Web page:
Make it worse. If you can’t wrap up the fight now, make it obvious. If the players appear to be doing well, have the opposition get a stable of new reinforcements. If the players are pinned down, give them some back up from the local militia, or have them “accidentally” uncover a crate full of healing potions. If both sides are matched, spill another conflict in the middle of it, like a flash flood that both sides have to respond to. Switch gears, change the nature of the fight, then call it a night. This trick can work wonders, turning an exhausting encounter into something exciting to think about on the way home.
Got a sticky problem with the plot? Do you not know how to resolve it? Present it to the players, then end the game. If you’re having trouble wrapping your head around it, then it should send the players into loops as well. This has the advantage of giving yourself time to think it over, but also a deadline to resolve the issue. If you’re attentive, you may overhear your players argue out a solution to your problem in their out of game conversations. Feel free to take advantage of their banter, and pretend their solution was the correct answer all along.
This isn’t so much a cliffhanger, as it is a way to be better prepared to include more cliffhangers. Many game masters map out there adventure, outlining where they want their players to go, and what possible outcomes they believe the players may encounter. You could plan for your adventure to end on a scene, with a cliffhanger provided for next week, but sometimes reality isn’t that simple. What if the game runs short and the prepared game master is still in the middle of his notes before he breaks for the night? What if it runs long and he;s been pushing through future material?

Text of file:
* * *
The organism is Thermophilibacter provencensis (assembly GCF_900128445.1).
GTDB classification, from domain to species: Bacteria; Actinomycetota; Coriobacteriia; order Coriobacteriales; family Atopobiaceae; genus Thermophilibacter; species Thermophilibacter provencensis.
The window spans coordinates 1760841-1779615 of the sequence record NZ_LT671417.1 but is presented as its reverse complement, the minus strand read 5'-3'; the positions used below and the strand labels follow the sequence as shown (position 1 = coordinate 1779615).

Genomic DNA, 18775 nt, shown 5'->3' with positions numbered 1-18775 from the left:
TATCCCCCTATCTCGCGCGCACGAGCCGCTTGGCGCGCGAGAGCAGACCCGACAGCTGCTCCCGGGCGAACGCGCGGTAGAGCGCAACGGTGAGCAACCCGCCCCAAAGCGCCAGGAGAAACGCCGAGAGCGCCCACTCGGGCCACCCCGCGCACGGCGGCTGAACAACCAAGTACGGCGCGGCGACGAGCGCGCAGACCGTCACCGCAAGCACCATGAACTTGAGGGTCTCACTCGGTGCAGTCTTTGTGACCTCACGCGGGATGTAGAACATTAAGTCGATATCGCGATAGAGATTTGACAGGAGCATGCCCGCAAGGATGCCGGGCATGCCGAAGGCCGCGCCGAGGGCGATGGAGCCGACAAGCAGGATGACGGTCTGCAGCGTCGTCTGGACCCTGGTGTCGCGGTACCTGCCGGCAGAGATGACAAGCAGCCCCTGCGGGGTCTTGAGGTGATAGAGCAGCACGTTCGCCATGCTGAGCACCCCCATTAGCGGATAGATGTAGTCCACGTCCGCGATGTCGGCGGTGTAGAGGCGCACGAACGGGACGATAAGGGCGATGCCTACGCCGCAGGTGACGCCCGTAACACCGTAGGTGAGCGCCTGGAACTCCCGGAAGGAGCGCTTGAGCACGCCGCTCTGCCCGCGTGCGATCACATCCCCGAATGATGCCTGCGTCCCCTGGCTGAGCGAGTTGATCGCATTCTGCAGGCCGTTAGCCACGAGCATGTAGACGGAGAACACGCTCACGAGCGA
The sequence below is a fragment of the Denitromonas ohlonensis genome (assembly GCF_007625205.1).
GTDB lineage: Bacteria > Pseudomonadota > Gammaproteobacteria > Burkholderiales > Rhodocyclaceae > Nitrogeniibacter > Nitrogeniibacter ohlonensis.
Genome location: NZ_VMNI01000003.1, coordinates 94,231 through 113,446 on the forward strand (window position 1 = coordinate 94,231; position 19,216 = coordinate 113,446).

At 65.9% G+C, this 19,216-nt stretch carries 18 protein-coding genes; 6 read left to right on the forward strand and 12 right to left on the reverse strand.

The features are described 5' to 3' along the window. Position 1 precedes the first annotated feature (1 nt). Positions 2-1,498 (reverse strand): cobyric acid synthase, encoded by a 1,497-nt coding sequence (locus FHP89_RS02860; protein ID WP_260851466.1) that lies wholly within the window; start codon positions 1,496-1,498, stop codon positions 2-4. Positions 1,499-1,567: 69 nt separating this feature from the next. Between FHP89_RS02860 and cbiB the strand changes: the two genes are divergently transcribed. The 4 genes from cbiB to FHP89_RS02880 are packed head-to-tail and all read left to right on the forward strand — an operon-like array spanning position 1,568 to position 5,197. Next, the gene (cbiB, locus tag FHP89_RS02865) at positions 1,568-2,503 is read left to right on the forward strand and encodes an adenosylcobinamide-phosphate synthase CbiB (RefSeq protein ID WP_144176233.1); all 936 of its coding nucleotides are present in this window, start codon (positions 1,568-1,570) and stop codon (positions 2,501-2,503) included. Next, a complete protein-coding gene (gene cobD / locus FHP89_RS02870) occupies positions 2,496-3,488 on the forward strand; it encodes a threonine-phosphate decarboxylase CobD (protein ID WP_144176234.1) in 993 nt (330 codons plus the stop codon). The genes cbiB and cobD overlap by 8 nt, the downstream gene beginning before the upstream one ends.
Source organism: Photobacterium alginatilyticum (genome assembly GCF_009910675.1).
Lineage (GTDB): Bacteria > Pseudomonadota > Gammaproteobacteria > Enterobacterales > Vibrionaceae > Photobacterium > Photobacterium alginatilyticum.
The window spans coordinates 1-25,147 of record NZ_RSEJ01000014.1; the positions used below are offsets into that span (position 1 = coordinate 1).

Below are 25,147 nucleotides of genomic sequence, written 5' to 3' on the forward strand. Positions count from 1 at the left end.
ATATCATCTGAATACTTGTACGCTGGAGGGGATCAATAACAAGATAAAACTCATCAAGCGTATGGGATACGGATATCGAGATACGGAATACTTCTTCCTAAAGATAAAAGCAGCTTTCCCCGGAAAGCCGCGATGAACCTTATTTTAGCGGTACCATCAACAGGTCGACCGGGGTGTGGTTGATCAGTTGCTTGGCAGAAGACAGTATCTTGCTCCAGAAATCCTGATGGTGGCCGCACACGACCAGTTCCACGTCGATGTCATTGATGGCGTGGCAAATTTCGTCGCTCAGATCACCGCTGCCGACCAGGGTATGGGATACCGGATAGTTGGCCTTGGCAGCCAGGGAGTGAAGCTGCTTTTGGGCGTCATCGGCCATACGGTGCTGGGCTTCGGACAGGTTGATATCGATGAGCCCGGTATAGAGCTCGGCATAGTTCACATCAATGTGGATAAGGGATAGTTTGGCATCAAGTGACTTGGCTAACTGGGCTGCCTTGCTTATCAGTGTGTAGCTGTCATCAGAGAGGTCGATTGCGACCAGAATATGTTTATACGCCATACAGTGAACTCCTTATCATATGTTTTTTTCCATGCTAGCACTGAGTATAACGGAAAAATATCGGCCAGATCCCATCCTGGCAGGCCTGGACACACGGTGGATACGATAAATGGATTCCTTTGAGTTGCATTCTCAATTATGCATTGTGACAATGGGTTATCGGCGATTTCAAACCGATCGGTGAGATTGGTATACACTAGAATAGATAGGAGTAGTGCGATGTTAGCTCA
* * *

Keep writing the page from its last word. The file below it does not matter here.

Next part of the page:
One way you can deal with this is to have a few back-up cliffhangers ready in your notes. Like pre-planned random encounters, these cliffhangers can either be tailored to your adventure, ready to set off at any time (such as a ranger who had been trailing the party, and has just caught up now), or an independent mini-adventure that you don’t mind beginning with next week (such as a goblin raiding party wrecking a nearby caravan). With a bit of depth, you can add a vivid sense of realism to your world, and keep it tucked away in your notepad for emergencies.